(This essay was originally published on Role/Reboot and can also be found on The Huffington Post.)
When you think about what it means to be a good mom, some may picture
the attachment parent who’s baby-wearing and co-sleeping and making her
own organic baby food. Others may think of the informed mom who has
read every book, knows every child-rearing method, and draws on those
techniques to thoughtfully talk to and nurture her little one. Maybe
your version is the Pinterest-happy mom who’s creating her own sensory
tables and art projects.
What you probably don’t picture is the mom who did some
sleep-training with her kids, who plops them in front of the TV for an
hour every afternoon, and who screams “Noooooooo,” in loud terror when
her 2-year-old twins take off running down the sidewalk on a busy
Well, that’s me, and I’m a good mom.
I love my kids every bit as much as the earthy moms and permissive
moms and the ones who have their kids in art and music and language
classes. I want the very best for them, whatever that means, and I do my
very best to try and make that happen.
I raise my kids my own way. It’s how I was raised. And it’s based on
an ancient parenting practice that’s been working since, well,
forever—following my own motherly instincts. When it comes to my kids, I
go with what feels right, I go with my gut. And it’s usually right,
even if it’s not always warm and fuzzy.
First of all, I let my kids do scary things. I was always a brave,
independent child and I’m a brave, independent adult. Bravery is one of
the qualities I want most for my boys, and admire most in them. Not in
some chest-beating kind of way. I believe that the braver you are, the
more curious you will be, and the more you will want to learn and see
and explore the world.
Don’t get me wrong—as brave as I am, I’m a full-blown ‘fraidy cat
when it comes to my kids. I get mild heart attacks every single time
they climb a rock wall or swing too high, but I suck it up. I try not to
let them see me sweat. Because I’m a good mom.
Kids who climb and run and try death-defying stunts, however, still
need boundaries, for damn sure. We say, “yes” a lot, but we say “no” a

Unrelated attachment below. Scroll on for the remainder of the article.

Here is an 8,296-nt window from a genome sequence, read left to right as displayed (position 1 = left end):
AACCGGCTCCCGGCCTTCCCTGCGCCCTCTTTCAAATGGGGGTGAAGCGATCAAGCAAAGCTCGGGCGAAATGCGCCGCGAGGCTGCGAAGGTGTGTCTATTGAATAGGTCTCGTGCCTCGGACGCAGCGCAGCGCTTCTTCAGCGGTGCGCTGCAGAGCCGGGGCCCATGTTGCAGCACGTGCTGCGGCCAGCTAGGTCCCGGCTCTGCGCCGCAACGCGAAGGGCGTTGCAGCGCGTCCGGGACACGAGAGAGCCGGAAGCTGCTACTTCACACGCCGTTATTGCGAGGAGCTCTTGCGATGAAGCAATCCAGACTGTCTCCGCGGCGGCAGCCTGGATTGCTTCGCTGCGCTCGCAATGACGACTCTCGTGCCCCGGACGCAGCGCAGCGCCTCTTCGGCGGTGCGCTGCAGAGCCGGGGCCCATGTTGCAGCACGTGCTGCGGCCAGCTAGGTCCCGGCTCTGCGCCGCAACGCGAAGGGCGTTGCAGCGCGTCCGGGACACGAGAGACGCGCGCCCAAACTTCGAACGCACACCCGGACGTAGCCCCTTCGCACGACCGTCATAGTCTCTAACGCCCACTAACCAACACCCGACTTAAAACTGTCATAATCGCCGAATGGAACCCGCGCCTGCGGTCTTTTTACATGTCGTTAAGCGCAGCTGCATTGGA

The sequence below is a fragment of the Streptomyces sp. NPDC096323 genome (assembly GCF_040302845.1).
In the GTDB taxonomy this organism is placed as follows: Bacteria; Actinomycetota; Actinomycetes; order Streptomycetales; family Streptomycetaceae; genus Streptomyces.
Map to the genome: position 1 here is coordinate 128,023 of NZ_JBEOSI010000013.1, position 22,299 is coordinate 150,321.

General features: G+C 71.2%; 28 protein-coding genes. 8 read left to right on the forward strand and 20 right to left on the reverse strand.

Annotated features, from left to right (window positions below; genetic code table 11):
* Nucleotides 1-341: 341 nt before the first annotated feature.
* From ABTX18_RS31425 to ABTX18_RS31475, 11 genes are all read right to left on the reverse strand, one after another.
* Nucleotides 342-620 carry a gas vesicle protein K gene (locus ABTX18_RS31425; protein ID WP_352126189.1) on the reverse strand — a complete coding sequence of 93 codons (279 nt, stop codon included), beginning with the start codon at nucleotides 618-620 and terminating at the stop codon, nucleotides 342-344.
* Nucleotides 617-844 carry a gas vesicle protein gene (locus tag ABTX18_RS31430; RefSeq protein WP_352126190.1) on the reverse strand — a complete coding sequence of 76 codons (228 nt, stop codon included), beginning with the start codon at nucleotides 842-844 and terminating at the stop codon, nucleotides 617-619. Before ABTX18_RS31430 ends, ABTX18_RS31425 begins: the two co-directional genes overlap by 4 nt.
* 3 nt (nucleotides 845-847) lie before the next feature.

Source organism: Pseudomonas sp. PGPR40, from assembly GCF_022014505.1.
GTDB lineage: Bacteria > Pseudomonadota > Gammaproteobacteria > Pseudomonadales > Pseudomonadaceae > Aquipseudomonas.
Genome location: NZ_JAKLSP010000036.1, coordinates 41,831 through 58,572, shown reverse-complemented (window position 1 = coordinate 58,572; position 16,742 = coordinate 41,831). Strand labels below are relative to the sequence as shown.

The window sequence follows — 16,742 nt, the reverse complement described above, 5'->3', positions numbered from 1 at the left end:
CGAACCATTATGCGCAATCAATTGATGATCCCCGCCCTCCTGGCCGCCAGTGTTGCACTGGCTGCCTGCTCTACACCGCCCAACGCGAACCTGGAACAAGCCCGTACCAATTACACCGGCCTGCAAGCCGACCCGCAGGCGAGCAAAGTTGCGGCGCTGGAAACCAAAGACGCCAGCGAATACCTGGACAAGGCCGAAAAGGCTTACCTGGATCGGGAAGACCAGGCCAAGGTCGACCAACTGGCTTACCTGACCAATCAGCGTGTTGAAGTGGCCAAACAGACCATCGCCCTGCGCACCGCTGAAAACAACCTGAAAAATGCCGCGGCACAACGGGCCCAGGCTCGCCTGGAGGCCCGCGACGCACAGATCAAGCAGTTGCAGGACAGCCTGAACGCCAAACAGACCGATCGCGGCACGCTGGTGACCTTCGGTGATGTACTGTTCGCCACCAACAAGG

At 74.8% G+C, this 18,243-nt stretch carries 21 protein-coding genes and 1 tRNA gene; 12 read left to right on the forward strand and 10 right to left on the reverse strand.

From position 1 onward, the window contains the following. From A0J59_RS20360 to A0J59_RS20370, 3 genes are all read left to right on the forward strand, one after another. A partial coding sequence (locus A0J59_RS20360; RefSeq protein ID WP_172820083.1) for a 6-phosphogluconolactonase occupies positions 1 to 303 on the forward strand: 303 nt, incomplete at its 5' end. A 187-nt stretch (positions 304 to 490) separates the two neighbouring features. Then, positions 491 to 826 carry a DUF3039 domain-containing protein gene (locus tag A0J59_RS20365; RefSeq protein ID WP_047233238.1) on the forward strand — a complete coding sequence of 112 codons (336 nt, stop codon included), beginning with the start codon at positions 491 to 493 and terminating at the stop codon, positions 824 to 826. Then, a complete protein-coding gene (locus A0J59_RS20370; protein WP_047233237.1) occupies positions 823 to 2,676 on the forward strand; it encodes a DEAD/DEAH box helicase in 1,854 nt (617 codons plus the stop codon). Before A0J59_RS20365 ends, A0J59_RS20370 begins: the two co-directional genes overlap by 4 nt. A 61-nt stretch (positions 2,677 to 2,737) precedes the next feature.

lot too. We pick our battles, but our kids don’t rule our roost. There
is routine and schedule in our house. They have usual mealtimes and
naptime and bedtime. They sleep in their room, although they don’t
always choose to sleep in their bed. And we ask them to say “please” and
“thank you,” even if they don’t really understand what that means. I
believe that having some structure and boundaries makes them feel more
secure. We’re not running an army base camp over here, but it’s not a
free-for-all either. Home is a safe, calm place for us. Because I’m a
I’m also a mom who yells at my kids. I do. I’m not proud of it, but
sometimes it feels like a necessity. When they’re dangerously close to
diving headfirst off the couch or they’re about to stand up in their
highchairs, I scream quickly and loudly, startling them so that they
freeze in place. I’m sure some would have a more peaceful approach, but
by the time I calmly explained, “Hey, buddy, we don’t stand in our
chairs. Can you please sit down?” they’d have already taken their tumble
onto the hardwood. I know this because they’re my kids. We’ve been
there, done that already. (It’s an unfortunate side effect of having
brave kids.) Sometimes the only way to get their attention—and keep them
from harm—is a quick, sharp bark. Keeping them safe is a prerequisite
for this job. That’s what good moms do.
No, I’m not the most Zen Mom in the world. I get scared, I get
frustrated, and I cry a lot (although usually not in front of them). I
need breaks to recharge so I don’t totally crumble in an exhausted heap
come bedtime. I have moments I’m not proud of and days where I feel like
I’m failing—failing miserably at this mom thing.
Still, every choice I make as their mom is deliberate and thoughtful.
I know my kids and I know myself and I’m doing what works best for all
of us. It may not be everyone’s parenting model, but it’s ours. My
little boys are sweet and funny, happy and healthy, so whatever we’re
doing, I think it’s working. There is a lot of hugging and kissing and
tickling and laughing in our house. I know that’s got to mean something.
Think about your own kids. Are they well-loved, cared for, and happy?
When you look at them, do you feel heart-swelling pride? Well, then it
doesn’t matter what parenting books you’ve read or what philosophies you
follow or if you breastfed for two years or regularly feed them
Cheetos. It doesn’t matter if you’re a SAHM or a WOHM or KTNCFSRM (OK, I
made that last one up). Guess what? You’re a good mom too.
I love my little guys with my whole heart. Nothing in this world will
ever be more important to me. All I want is for them to live their very
best lives, to become the best versions of themselves, and to be happy.
Just happy. And I’m here to help guide them along the way. I’m their
mom, and I’m a good mom.